It’s certainly not a revolutionary new concept — whiz kids have been tinkering with brain-controlled interfaces for years on end — but a collaboration between UCLA scientists and colleagues from the California Institute of Technology has taken the idea one leap closer to commercialization. Itzhak Fried, a professor of neurosurgery at UCLA, kept a close watch (via embedded electrodes) on how a dozen humans reacted to certain images, and eventually, Fried and co. were able to show that Earthlings can “regulate the activity of their neurons to intentionally alter the outcome of stimulation.” In other words, they were able to move a mouse cursor with just their mind, and brighten a test image with a 70 percent success rate. By honing the process of controlling what actions occur when focused on a given subject (or input peripheral), it opens up the possibility for paralyzed individuals to not only check their email, but also control prosthetic limbs. It’s hard to say when this stuff will be put to good use outside of a hospital, but the video after the break definitely makes us long for “sooner” rather than “later.”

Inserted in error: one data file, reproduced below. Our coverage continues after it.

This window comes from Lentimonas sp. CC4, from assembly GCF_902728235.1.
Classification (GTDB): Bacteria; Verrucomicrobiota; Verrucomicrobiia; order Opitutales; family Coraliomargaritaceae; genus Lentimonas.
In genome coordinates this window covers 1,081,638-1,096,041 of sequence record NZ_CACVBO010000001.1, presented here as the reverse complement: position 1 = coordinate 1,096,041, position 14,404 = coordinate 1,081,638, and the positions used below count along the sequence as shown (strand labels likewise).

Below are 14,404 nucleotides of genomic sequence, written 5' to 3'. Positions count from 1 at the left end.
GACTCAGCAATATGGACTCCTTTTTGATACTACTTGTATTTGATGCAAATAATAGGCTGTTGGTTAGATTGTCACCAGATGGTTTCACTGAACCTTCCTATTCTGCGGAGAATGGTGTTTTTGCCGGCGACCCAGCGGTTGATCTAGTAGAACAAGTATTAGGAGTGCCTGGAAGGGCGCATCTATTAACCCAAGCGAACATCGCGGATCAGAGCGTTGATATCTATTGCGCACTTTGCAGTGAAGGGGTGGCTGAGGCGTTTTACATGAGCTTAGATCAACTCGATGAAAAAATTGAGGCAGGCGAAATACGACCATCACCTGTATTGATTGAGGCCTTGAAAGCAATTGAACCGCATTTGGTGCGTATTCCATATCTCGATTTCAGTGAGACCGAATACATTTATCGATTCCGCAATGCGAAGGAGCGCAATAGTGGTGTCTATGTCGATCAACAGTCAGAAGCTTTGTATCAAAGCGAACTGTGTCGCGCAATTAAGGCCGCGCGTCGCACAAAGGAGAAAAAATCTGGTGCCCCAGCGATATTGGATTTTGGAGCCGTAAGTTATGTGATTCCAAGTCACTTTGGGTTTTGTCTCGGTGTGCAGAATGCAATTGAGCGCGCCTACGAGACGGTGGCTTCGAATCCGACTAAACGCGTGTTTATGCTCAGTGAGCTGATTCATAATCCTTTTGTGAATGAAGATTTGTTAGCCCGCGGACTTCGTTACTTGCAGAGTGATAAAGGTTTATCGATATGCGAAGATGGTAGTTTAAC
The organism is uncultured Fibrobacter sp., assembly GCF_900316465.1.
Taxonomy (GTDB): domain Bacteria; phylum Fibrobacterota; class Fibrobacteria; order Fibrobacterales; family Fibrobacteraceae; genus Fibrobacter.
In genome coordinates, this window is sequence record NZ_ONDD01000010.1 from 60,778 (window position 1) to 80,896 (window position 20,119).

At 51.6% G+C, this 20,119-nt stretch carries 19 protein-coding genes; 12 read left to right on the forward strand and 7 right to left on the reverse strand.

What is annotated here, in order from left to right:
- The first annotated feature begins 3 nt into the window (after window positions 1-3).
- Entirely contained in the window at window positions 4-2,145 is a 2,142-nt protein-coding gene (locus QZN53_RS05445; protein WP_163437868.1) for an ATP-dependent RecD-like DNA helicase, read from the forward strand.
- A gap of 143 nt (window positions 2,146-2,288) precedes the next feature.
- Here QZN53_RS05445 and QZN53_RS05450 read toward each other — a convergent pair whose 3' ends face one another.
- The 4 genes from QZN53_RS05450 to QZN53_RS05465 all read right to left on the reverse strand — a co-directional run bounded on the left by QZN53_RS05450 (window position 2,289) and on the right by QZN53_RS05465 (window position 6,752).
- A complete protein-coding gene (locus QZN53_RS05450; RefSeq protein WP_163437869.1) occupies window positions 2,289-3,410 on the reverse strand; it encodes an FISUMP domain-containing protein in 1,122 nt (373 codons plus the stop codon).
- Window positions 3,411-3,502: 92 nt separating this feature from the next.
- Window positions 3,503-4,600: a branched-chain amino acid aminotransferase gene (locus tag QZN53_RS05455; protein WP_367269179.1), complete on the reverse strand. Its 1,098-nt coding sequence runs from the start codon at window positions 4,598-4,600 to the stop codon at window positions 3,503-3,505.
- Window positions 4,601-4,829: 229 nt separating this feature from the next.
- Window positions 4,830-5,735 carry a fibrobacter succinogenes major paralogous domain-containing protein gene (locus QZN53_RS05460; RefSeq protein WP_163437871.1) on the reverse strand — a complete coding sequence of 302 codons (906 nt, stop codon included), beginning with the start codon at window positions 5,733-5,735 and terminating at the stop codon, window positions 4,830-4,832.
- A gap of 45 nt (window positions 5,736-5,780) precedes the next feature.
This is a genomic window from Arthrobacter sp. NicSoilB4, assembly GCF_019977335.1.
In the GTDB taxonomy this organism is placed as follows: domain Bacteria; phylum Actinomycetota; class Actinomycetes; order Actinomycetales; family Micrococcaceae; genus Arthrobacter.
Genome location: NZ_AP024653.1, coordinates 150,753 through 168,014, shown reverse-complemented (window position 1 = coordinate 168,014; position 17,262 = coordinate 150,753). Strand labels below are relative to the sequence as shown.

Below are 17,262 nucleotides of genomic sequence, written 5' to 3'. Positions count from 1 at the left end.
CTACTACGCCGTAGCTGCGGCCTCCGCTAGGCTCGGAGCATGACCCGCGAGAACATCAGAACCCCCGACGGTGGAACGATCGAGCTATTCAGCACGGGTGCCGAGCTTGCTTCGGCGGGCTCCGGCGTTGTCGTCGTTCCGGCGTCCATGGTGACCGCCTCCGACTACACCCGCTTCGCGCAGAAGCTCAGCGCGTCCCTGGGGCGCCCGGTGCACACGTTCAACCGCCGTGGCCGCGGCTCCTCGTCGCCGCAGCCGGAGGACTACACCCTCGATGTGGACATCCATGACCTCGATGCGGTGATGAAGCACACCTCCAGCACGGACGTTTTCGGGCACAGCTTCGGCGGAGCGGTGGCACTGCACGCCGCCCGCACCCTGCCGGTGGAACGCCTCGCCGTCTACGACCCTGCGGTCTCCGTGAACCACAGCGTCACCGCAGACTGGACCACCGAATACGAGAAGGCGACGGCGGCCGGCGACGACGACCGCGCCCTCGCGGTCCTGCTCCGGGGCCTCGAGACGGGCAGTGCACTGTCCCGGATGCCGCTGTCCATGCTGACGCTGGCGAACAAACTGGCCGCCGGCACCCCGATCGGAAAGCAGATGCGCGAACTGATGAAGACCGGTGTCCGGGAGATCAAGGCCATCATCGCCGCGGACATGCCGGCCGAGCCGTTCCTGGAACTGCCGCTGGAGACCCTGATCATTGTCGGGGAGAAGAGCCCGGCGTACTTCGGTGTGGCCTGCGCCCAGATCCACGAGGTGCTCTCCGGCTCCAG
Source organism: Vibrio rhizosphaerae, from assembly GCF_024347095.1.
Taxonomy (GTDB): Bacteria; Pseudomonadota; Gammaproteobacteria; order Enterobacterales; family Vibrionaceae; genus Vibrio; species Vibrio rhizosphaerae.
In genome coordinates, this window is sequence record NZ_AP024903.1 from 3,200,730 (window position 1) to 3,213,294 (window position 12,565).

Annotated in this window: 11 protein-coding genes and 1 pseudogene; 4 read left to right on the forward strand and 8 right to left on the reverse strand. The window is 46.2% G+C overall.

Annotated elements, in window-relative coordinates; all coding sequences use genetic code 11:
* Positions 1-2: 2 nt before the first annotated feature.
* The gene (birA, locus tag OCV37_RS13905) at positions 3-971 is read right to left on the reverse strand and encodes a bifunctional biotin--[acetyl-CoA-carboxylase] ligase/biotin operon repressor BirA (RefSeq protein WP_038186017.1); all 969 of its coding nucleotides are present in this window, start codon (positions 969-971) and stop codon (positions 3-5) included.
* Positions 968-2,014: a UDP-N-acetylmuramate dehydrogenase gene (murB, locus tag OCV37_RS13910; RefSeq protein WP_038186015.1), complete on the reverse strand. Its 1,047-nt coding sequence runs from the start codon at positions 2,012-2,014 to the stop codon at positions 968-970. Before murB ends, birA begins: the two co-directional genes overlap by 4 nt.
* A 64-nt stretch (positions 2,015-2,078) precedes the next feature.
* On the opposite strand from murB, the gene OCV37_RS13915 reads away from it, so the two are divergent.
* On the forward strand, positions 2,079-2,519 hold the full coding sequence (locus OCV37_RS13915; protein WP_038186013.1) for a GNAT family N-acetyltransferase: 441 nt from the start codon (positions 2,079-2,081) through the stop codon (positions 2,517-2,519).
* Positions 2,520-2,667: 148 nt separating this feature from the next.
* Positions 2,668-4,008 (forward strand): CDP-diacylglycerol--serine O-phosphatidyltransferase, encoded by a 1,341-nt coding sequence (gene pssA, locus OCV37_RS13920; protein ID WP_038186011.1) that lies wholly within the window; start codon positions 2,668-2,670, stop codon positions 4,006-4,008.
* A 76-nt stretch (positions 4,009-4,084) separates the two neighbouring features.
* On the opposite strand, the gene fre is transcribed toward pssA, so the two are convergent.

UCLA / Caltech researchers help patients move mouse cursors with their brains originally appeared on Engadget on Tue, 02 Nov 2010 04:12:00 EDT. Please see our terms for use of feeds.